Students had the chance to stare hunger in the face as they put themselves in other people’s shoes through an interactive simulation.
In an effort to further spread their knowledge about hunger and poverty, Oxfam Penn State, Food for Thought and Global Brigades teamed up to host the Hunger Banquet.
Students were invited by Facebook, friends and organization leaders to the dinner held last night in the atrium of the Smeal Business Building. Upon arrival, students received a card that placed them into “upper class,” “middle class,” or “lower class” groups.
The “upper class” represented the 15 percent of the population who make $12,000 or more a year. The middle class represented the 35 percent who made between $987-11,999 a year and the lower class made up the 50 percent who make $986 or less.
To “put a name” to the issue of poverty, the speakers had some students from each group stand and learn their “fate.” Some of the students discovered that they had not harvested enough food to support their family and were bumped from the “middle class” to the “lower class.”
Others from the lower class were lucky to find out that they had succeeded in their harvest and were able to raise enough money to consider themselves “middle class.” President of Food for Thought, Eric Stoltz, said Americans might be surprised to learn what defines the different levels of society.
“A lot of people might consider themselves “middle class,” when in reality they may be upper class,” Stoltz (sophomore-actuarial science) said.
Another shock came when the women in the lower and middle class were told that they would have to wait until the men got their food before they could get theirs.
“This event really highlighted how unfair hunger is in the sense that there are so many going without food and some cultures force their women to wait until the men are fed,” Chen Zhuang (freshman-biology) said.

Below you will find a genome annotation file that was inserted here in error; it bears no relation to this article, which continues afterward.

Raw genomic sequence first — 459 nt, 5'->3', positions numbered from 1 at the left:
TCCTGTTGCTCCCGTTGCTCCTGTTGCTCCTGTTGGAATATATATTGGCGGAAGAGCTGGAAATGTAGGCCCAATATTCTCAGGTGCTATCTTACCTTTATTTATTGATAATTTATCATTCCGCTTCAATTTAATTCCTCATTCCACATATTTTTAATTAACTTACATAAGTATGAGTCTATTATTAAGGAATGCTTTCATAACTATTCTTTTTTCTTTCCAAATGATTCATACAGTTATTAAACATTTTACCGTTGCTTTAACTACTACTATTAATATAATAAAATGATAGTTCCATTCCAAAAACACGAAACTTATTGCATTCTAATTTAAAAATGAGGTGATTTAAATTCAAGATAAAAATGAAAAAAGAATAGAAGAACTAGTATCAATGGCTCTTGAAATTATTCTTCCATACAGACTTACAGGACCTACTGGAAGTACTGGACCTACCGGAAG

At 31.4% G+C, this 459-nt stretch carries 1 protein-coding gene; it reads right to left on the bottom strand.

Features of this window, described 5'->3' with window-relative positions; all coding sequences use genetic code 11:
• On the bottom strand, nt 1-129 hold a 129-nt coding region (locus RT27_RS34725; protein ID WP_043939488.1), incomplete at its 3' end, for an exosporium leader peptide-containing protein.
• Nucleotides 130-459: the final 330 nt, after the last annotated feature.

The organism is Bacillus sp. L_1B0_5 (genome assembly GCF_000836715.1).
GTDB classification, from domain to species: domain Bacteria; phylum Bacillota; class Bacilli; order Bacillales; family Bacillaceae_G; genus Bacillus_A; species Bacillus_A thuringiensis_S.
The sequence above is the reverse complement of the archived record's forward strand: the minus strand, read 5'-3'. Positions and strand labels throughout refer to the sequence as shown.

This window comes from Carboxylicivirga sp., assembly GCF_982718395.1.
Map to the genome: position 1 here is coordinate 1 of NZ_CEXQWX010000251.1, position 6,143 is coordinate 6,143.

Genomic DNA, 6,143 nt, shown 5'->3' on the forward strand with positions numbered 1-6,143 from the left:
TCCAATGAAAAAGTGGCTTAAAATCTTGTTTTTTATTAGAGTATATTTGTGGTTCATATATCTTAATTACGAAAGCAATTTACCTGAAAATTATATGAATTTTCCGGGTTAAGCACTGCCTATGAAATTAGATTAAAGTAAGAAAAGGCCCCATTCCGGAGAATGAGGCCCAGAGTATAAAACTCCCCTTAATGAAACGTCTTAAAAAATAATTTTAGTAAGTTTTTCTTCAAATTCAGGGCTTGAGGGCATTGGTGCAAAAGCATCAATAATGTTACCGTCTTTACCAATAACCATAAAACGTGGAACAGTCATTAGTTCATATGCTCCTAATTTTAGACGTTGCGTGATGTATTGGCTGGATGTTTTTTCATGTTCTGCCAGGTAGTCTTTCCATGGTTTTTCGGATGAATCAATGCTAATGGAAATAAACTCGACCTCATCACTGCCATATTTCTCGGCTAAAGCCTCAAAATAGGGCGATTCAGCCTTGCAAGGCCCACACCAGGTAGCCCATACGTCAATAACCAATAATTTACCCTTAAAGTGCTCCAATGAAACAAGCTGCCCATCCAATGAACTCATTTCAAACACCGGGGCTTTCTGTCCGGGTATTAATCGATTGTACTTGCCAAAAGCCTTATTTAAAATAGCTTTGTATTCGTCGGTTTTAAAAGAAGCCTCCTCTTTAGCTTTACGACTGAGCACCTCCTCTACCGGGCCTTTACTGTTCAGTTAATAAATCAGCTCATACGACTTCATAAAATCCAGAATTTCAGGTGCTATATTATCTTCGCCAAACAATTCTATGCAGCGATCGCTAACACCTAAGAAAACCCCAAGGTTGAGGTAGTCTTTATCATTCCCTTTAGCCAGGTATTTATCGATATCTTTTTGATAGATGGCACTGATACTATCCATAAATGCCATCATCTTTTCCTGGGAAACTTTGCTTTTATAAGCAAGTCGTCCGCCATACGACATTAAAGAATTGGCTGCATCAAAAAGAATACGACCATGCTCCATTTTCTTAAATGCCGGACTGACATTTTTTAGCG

Zhuang said she heard about the banquet through her friends on Facebook. After reading up on the event she thought it sounded “really interesting.” As a member of the “upper class group,” she was able to enjoy the delicious meal while watching her fellow peers sitting on the floor eating their rice. It was really eye opening and saddening to watch her peers eat rice off napkins while she sat and had a full meal, she said.
Emily Newman, a member of Global Brigades and one of the “unfortunate” ones who ended up in the “lower class group,” said that it was “crazy” to see how many people fell into the “lower class group.” Watching the students at the tables enjoying their pasta, salad and bread sticks from Olive Garden while she sat on the floor eating plain rice off a napkin was difficult, she said.
“Events like this are important at Penn State because we live in such a great area and have access to food and healthcare so this helps to raise the awareness,” Newman (freshman-environmental resource) said.
Sarah Martinez, President of Oxfam, said that she got involved with the effort because she wants to give back as much as she can. She was lucky enough to be born into a fortunate background and being able to help others is something she is very passionate about, she said.
The three organizations have been meeting since October to plan and reach out to businesses for donation, Martinez (sophomore-international politics and economy) said. They were lucky to get food provided from Olive Garden and other restaurants as well as gift cards to help buy supplies, she said.
“In the end we were really excited about the turn out and we hope that some students were able to walk away with a new cause to become passionate about,” Stoltz said.